The effect of direct current electric fields on hippocampal neurons in vitro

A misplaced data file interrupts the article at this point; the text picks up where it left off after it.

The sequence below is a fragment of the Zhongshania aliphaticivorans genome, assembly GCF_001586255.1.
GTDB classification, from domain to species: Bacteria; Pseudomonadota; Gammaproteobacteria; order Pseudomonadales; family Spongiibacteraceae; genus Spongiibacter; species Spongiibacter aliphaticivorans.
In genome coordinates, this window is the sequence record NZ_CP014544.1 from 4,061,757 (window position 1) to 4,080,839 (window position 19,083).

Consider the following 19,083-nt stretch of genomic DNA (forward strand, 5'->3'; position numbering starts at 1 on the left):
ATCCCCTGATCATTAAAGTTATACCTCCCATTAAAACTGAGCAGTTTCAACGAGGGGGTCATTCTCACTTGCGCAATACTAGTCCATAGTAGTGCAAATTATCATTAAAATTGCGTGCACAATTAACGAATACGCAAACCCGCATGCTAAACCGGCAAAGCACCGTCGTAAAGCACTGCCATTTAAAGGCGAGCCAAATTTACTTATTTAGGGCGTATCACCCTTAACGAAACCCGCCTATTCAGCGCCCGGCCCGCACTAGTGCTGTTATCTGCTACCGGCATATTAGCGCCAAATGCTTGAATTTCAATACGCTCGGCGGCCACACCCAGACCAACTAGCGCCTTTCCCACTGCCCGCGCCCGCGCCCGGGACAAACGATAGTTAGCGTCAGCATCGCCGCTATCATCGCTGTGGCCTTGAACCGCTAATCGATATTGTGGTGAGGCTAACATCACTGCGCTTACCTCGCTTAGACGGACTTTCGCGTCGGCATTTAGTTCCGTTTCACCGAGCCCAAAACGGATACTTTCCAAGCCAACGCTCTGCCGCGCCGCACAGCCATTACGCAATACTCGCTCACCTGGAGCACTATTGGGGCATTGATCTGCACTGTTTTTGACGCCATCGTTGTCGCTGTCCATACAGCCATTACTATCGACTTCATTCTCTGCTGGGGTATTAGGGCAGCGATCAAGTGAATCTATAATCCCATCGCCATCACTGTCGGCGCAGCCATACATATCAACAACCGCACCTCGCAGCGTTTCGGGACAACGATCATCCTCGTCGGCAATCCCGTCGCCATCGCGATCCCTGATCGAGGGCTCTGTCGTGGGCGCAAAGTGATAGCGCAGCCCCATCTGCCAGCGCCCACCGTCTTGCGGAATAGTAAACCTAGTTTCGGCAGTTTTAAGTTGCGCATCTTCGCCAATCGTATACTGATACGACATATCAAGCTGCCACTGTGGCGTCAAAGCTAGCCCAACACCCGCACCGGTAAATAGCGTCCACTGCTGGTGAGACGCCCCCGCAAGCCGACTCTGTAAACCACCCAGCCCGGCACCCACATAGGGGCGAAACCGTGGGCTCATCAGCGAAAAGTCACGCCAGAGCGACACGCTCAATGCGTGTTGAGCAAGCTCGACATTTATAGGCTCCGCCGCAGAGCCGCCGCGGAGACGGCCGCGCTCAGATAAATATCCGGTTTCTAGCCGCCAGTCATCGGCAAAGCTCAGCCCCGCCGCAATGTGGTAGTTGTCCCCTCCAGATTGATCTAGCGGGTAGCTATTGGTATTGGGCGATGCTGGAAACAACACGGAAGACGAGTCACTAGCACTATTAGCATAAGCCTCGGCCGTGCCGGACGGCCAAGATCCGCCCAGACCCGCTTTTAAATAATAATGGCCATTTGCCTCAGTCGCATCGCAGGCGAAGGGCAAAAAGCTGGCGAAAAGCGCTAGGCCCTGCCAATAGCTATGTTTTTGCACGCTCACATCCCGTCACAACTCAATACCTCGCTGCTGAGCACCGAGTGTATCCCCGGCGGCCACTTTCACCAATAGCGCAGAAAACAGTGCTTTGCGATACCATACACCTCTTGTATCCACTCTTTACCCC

Initiation and effectiveness of neuron migration to the right places are critical for the development and repair of central nervous system. It is now confirmed that mammalian, including human central nervous system (CNS) contains stem cells and nerve progenitor cells. Upon brain injury either from ischemia or trauma, those cells must be able to proliferate and migrate to the damaged parts in order to repair the damage. To understand the underlying mechanisms and find new techniques of directing neuron growth are of both scientific and medical significance. Endogenous electric fields (EFs) are widespread in developing and regenerating tissues. During embryonic development, endogenous EFs exist rostrocaudally and mediolaterally at the neural plate and neural fold stages. The size, location and developmental timing of EFs correlate with active neuron migration. Therefore, electric fields may provide a signal to direct cellular behavior of nerve cells during nervous system development and reparation. Application of EFs directs cell migration of many types of cells. However, whether neurons migrate directionally in applied electric fields has not been demonstrated. I have investigated the effects of applied physiological EFs on cultured hippocampal neurons and the underlying mechanisms. Hippocampal neurons from rats and mice were cultured on poly-L-lysine and laminin coated dishes and were identified with MAP-2 (a specific marker for neuron) staining. The neurons were exposed to small applied electric fields and the migration and division were recorded with an imaging system. 1. In a DC electric field, dissociated rat hippocampal neurons migrate to the cathode. The migration direction was reversed when the EF polarity was reversed. Neuronal migration in EFs involes the same steps as that in non-EF cultures, namely leading process extension, nuclear translocation and retraction of trailing process. 2. The cathodal migration of hippocampal neurons is voltage and time dependent. A DC EF does not have significant influence on neuronal migration speed. This result shows that the effect of EFs is different on neuronal migration speed and direction of migration. 3. The guidance effect of EFs is also seen in neuronal migration from hippocampal micro-explants and neuronal migration along glial process. Both types of migration are towards the cathode. 4. Electric fields direct growth cone path finding and neurite orientation. EF induced neurite orientation showed time and voltage dependence. Leading process branching, turning and swapping over of leading and trailing processes are the main types of neurite re-orientation. Guided neuronal migration and neuron leading process orientation are not accompanied with neuronal size change. 5. In an applied EF, MAP-2 (microtubule associated protein 2), p-Akt, Golgi apparatus and centrosome redistribute asymmetrically to the cathode facing side of hippocampal neurons. 6. Inhibition of ROCK (Rho-associated protein kinase) and Pi3k (phosphoinositide-3 kinase) with inhibitors decreases leading neurite orientation and Golgi polarization in the neurons in response to the EFs. They also decrease the directedness and speed of guided neuronal migration in EFs. 7. Null mutation of p110gamma, which encodes the catalytic domain of Pi3k gamma significantly decreased the electric field directed neuron migration. These results suggest that ROCK and Pi3k regulate EFs directed neuronal migration. 8. Application of electric fields also affects cell division of postnatal hippocampal neurons. The neuronal phenotype of divided cells was confirmed with MAP-2 and GFAP staining. Most cells divided with a cleavage plane perpendicular to the EF vector. 9. Using vibrating probe techniques, we show that there is a significant change in electric currents upon wounding hippocampus in vitro. In conclusion, this study demonstrates that hippocampal neurons from both rat and mice respond to applied EFs by directional migration and directional division. The electric field directed neuronal migration involves ROCK and Pi3k signaling. This raises the possibilities that 1) there may be a neglected role for endogenous electric fields in directing neuron migration and division; 2) electric fields may be used as a potential cue to direct neuronal migration in repair of the central nervous system.